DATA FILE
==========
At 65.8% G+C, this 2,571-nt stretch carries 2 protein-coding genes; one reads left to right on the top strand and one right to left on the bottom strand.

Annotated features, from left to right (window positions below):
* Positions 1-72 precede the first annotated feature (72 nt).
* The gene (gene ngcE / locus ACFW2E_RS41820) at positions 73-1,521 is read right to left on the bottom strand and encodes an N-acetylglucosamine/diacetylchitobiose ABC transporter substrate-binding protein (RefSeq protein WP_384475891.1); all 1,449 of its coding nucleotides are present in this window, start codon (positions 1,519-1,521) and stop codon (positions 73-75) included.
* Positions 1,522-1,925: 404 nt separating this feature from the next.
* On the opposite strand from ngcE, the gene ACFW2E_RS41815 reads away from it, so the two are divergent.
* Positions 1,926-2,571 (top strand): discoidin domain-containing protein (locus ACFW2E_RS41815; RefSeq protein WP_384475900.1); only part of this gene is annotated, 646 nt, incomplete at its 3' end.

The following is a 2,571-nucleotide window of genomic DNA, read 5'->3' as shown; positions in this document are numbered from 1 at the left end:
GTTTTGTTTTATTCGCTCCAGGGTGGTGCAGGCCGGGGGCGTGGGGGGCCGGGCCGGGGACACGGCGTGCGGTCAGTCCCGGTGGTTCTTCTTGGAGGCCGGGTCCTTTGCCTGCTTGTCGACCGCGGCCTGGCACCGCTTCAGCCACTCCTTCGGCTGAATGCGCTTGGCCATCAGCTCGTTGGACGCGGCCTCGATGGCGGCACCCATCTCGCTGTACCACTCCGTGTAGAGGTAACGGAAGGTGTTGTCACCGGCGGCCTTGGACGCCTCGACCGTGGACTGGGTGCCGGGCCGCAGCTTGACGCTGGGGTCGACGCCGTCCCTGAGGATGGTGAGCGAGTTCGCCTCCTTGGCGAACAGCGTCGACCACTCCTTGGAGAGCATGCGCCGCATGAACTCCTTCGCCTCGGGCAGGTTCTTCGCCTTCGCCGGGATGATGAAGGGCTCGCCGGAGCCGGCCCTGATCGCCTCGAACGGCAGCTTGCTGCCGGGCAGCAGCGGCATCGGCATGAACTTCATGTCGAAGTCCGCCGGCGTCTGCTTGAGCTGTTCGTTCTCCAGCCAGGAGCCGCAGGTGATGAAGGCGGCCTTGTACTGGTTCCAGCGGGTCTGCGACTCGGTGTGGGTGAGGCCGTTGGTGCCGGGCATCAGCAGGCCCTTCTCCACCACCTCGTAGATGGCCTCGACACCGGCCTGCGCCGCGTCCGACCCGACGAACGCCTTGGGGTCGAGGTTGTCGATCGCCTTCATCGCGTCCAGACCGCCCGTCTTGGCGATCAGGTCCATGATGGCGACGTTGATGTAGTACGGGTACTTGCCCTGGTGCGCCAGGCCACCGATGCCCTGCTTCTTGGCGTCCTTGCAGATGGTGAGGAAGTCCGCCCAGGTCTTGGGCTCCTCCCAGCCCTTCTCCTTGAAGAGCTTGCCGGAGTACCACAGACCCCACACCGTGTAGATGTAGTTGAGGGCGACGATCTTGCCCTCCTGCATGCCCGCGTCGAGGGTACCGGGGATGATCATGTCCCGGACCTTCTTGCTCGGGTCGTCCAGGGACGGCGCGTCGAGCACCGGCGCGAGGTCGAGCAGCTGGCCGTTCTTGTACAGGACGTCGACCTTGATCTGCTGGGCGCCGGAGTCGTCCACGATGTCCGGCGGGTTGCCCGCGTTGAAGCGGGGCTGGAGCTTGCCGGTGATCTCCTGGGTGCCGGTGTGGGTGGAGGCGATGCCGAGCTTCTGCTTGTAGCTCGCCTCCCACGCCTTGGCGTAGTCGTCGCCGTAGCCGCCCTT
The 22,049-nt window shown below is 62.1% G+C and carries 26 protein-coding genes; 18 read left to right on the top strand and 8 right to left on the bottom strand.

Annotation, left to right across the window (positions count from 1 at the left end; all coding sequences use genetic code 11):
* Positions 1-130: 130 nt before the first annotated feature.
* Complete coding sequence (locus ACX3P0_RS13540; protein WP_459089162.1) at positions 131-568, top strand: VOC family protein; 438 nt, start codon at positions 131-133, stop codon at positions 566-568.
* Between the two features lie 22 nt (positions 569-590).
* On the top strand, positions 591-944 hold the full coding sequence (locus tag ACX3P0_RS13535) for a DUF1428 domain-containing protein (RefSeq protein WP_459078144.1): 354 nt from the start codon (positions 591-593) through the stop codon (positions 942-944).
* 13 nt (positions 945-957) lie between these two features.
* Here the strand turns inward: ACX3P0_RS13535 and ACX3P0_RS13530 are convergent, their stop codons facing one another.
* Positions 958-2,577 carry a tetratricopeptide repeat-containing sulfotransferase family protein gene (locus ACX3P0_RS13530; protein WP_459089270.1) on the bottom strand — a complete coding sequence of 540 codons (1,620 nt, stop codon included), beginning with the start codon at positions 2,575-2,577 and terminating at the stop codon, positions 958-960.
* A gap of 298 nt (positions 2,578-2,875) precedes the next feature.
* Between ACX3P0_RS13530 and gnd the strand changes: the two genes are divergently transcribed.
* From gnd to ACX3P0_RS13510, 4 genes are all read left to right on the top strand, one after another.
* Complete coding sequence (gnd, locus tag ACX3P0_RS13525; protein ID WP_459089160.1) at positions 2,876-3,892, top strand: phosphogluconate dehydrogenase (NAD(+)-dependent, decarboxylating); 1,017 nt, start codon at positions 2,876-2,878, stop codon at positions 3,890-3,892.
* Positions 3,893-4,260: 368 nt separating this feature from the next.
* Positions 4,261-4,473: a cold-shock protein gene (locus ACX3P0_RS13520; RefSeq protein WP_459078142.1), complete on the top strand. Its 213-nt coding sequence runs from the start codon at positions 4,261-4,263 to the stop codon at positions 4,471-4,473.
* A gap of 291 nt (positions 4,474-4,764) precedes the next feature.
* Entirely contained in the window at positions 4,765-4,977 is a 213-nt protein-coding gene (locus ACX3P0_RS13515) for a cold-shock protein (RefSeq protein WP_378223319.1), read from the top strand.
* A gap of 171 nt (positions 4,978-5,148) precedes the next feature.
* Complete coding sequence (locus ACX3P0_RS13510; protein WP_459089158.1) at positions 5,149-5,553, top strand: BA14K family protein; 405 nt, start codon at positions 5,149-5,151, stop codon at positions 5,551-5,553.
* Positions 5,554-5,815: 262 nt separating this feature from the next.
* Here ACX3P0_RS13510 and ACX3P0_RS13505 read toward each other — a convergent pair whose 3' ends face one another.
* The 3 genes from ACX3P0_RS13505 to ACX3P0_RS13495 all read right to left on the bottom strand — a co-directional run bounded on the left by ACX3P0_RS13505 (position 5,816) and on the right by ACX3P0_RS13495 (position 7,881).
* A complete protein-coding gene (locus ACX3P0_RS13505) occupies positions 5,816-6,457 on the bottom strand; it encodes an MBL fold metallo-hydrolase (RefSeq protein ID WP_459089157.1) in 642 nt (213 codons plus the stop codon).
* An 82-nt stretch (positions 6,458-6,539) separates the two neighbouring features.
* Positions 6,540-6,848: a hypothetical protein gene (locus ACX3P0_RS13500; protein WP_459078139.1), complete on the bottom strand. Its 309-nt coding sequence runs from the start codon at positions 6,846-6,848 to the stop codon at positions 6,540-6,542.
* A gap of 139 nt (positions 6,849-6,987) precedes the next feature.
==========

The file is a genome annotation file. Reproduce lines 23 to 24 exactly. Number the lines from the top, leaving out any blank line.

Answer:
* Positions 3,893-4,260: 368 nt separating this feature from the next.
* Positions 4,261-4,473: a cold-shock protein gene (locus ACX3P0_RS13520; RefSeq protein WP_459078142.1), complete on the top strand. Its 213-nt coding sequence runs from the start codon at positions 4,261-4,263 to the stop codon at positions 4,471-4,473.